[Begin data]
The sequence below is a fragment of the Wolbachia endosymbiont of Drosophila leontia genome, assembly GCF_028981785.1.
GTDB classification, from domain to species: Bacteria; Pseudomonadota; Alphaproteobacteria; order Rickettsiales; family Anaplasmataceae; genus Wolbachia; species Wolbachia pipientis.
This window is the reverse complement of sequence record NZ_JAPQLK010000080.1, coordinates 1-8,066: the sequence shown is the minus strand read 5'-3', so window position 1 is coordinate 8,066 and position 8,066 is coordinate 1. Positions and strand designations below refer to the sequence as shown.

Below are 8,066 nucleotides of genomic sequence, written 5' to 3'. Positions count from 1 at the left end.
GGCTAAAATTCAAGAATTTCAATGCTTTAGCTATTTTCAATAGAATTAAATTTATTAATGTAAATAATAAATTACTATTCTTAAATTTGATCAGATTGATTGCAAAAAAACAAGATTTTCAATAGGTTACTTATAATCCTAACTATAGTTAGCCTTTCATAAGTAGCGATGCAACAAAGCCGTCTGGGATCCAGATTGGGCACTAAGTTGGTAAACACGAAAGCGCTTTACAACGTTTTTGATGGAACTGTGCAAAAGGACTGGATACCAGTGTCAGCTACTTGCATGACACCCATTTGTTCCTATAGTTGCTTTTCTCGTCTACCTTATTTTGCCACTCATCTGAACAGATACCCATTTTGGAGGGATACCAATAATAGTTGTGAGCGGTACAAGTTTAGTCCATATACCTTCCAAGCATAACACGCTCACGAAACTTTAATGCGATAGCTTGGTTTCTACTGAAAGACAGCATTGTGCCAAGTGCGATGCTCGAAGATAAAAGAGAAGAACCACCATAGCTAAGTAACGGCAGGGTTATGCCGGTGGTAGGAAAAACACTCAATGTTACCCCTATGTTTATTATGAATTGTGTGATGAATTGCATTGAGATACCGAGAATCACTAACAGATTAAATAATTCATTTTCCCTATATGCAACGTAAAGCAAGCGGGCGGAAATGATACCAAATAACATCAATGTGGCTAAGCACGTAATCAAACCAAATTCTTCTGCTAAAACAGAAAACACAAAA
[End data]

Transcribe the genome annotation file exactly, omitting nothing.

The sequence below is a fragment of the Wolbachia endosymbiont of Drosophila leontia genome, assembly GCF_028981785.1.
GTDB classification, from domain to species: Bacteria; Pseudomonadota; Alphaproteobacteria; order Rickettsiales; family Anaplasmataceae; genus Wolbachia; species Wolbachia pipientis.
This window is the reverse complement of sequence record NZ_JAPQLK010000080.1, coordinates 1-8,066: the sequence shown is the minus strand read 5'-3', so window position 1 is coordinate 8,066 and position 8,066 is coordinate 1. Positions and strand designations below refer to the sequence as shown.

Below are 8,066 nucleotides of genomic sequence, written 5' to 3'. Positions count from 1 at the left end.
GGCTAAAATTCAAGAATTTCAATGCTTTAGCTATTTTCAATAGAATTAAATTTATTAATGTAAATAATAAATTACTATTCTTAAATTTGATCAGATTGATTGCAAAAAAACAAGATTTTCAATAGGTTACTTATAATCCTAACTATAGTTAGCCTTTCATAAGTAGCGATGCAACAAAGCCGTCTGGGATCCAGATTGGGCACTAAGTTGGTAAACACGAAAGCGCTTTACAACGTTTTTGATGGAACTGTGCAAAAGGACTGGATACCAGTGTCAGCTACTTGCATGACACCCATTTGTTCCTATAGTTGCTTTTCTCGTCTACCTTATTTTGCCACTCATCTGAACAGATACCCATTTTGGAGGGATACCAATAATAGTTGTGAGCGGTACAAGTTTAGTCCATATACCTTCCAAGCATAACACGCTCACGAAACTTTAATGCGATAGCTTGGTTTCTACTGAAAGACAGCATTGTGCCAAGTGCGATGCTCGAAGATAAAAGAGAAGAACCACCATAGCTAAGTAACGGCAGGGTTATGCCGGTGGTAGGAAAAACACTCAATGTTACCCCTATGTTTATTATGAATTGTGTGATGAATTGCATTGAGATACCGAGAATCACTAACAGATTAAATAATTCATTTTCCCTATATGCAACGTAAAGCAAGCGGGCGGAAATGATACCAAATAACATCAATGTGGCTAAGCACGTAATCAAACCAAATTCTTCTGCTAAAACAGAAAACACAAAA